Through a recounting of our violent and collective history of colonialism, Sylvia points out that African sexualities have existed since time immemorial but were cruelly bastardised during the imperial expansion. Colonisers branded African sexualities as primitive and immoral while simultaneously construing African women and their bodies as ugly, hypermasculine and undesirable. Of course, this is all fallacious and demands that we adopt a decolonisation lens to understanding our sexualities. This is especially important because remnants of the colonisers’ notions are visible in present day Africa through the criminalisation of homosexuality and ‘same sex acts’ in certain countries.
Born in eSwatini (formerly Swaziland), Professor Patricia McFadden is a sociologist, seasoned lecturer, academic and most notably, a radical African feminist. She contributed significantly to the struggle against white apartheid rule in South Africa for twenty years. Her areas of expertise and interest include Sexual and Reproductive Health Rights (SRHR), African women’s right to property and Gender politics within Southern Africa. The insights from Patricia McFadden that have stood out in this issue emanate from her essay titled, ‘Sexual Pleasure as Feminist Choice.’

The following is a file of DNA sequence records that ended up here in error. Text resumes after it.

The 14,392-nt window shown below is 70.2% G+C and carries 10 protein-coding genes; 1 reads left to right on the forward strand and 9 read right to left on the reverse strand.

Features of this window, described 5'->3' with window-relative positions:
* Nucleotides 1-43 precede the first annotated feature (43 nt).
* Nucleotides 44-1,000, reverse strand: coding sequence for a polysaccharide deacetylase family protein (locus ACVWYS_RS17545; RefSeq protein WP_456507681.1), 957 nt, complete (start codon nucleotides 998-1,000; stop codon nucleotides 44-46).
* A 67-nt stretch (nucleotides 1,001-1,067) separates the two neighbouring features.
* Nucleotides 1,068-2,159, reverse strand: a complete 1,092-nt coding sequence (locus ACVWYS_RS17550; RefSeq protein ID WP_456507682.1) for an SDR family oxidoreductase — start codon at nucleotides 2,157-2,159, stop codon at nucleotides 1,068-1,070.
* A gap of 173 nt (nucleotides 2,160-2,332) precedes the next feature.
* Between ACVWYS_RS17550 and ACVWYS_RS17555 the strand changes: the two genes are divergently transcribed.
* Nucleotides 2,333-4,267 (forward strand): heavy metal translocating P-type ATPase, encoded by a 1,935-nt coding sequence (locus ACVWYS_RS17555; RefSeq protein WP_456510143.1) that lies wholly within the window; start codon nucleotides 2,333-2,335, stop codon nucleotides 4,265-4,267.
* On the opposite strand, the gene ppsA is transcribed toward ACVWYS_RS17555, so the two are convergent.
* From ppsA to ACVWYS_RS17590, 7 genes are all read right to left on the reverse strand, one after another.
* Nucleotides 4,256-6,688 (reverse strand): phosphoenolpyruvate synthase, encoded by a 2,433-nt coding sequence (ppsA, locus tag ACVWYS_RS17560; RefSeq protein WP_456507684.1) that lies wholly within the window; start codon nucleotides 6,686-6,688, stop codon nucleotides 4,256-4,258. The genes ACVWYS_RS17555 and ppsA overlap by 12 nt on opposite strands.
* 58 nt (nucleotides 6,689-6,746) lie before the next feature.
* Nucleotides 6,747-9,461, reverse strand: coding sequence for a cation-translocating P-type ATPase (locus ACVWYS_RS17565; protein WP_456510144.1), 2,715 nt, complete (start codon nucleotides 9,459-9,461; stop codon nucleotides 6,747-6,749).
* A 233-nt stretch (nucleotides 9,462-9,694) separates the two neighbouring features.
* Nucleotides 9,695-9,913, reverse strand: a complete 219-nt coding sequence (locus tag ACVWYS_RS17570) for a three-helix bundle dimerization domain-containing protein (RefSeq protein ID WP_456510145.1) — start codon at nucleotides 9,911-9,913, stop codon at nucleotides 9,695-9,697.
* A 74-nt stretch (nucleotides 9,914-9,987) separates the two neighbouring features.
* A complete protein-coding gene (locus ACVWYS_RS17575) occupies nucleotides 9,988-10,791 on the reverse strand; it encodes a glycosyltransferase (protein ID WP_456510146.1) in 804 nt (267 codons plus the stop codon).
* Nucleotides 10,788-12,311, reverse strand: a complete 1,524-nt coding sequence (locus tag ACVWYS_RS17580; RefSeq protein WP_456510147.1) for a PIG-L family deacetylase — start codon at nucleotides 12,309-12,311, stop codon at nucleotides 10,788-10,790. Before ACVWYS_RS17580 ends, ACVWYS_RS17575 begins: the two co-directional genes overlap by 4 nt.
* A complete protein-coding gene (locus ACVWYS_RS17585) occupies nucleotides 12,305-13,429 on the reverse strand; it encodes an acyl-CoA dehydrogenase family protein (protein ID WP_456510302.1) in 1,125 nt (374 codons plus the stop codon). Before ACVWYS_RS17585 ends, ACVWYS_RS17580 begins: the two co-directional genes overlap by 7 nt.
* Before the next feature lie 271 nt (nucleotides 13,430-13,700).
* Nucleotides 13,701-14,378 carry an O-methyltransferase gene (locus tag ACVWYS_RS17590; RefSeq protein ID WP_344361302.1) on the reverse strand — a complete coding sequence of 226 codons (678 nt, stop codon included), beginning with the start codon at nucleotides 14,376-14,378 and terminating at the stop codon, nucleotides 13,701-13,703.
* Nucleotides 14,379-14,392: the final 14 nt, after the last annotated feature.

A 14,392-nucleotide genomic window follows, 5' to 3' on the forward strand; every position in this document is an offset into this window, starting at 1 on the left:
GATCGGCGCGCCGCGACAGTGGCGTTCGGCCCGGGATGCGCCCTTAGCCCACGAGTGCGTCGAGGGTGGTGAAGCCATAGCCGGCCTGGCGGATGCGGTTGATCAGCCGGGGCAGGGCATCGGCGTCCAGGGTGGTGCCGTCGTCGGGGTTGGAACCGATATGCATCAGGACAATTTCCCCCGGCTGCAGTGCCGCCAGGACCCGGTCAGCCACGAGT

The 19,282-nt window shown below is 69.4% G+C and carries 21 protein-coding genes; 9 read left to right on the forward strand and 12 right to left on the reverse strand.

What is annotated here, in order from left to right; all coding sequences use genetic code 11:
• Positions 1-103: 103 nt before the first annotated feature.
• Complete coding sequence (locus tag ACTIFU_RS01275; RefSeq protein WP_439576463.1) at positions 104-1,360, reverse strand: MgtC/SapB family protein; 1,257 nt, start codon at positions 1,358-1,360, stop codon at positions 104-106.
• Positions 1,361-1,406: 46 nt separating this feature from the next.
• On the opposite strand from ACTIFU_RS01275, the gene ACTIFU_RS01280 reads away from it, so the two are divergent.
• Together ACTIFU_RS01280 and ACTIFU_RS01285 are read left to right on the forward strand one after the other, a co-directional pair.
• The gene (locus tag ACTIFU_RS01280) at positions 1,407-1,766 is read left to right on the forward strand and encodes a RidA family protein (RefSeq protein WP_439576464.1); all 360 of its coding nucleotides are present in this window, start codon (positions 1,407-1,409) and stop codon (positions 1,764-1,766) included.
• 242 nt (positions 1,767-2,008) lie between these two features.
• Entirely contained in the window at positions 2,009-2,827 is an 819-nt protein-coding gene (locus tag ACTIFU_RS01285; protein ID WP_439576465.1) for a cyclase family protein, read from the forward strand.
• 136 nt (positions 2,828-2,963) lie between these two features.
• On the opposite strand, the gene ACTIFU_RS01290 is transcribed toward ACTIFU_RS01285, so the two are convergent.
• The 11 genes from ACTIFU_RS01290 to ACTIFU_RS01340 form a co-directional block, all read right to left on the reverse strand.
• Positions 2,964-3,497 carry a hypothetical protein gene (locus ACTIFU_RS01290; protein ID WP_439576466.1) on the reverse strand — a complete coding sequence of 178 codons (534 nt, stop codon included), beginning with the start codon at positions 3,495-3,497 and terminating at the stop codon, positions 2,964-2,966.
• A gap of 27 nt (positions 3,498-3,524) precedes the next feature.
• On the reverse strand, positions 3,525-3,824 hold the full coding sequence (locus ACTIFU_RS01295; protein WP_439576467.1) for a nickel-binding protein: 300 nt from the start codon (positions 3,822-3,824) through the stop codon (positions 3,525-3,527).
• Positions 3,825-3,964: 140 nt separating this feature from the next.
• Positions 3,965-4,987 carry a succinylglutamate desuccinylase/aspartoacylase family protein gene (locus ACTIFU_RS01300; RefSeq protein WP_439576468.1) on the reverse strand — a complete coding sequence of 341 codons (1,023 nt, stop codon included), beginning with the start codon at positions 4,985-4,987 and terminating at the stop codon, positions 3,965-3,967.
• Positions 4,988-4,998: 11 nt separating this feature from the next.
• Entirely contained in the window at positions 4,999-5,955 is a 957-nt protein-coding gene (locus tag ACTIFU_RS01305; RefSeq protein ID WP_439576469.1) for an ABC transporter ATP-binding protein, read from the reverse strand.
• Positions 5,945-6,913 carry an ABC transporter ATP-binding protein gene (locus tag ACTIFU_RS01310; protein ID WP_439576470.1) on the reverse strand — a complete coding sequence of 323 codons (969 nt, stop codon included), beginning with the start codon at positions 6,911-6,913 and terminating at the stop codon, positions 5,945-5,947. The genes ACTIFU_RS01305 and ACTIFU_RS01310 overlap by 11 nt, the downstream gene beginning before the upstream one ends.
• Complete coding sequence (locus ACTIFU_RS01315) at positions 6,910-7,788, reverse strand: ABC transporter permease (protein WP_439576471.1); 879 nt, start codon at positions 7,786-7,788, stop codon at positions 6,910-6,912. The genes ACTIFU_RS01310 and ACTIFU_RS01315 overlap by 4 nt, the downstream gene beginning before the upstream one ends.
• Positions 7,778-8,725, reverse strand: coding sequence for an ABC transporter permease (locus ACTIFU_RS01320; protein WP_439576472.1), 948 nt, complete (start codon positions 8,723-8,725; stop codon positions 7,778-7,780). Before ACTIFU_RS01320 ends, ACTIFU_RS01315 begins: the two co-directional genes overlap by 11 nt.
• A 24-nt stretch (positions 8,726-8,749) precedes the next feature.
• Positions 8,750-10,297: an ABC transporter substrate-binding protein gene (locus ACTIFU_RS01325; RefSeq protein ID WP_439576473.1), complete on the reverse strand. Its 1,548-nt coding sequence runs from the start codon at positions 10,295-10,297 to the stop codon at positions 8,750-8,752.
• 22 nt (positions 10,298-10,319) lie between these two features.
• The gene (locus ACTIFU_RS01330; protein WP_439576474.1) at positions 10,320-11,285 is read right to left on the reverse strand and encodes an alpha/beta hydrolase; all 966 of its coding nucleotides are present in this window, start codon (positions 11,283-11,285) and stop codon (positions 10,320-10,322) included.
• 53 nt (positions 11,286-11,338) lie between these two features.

‘Sexual Pleasure as Feminist Choice’ was published at the height of the HIV/AIDS pandemic in Southern Africa and it seems logical to draw strength and parallels at a time when we are collectively grappling with yet another pandemic, COVID-19. Patricia encourages women to reclaim their [sexual] agency by stepping away from the disease commotion. While it is good to remain informed on the latest developments, incessantly doing so can be consuming and to our detriment as women. In the process, we may forget to tend to our sensualities and sexual desires. It is therefore important, during this time especially, to understand ‘self-care’ as inclusive of nurturing our sexual selves.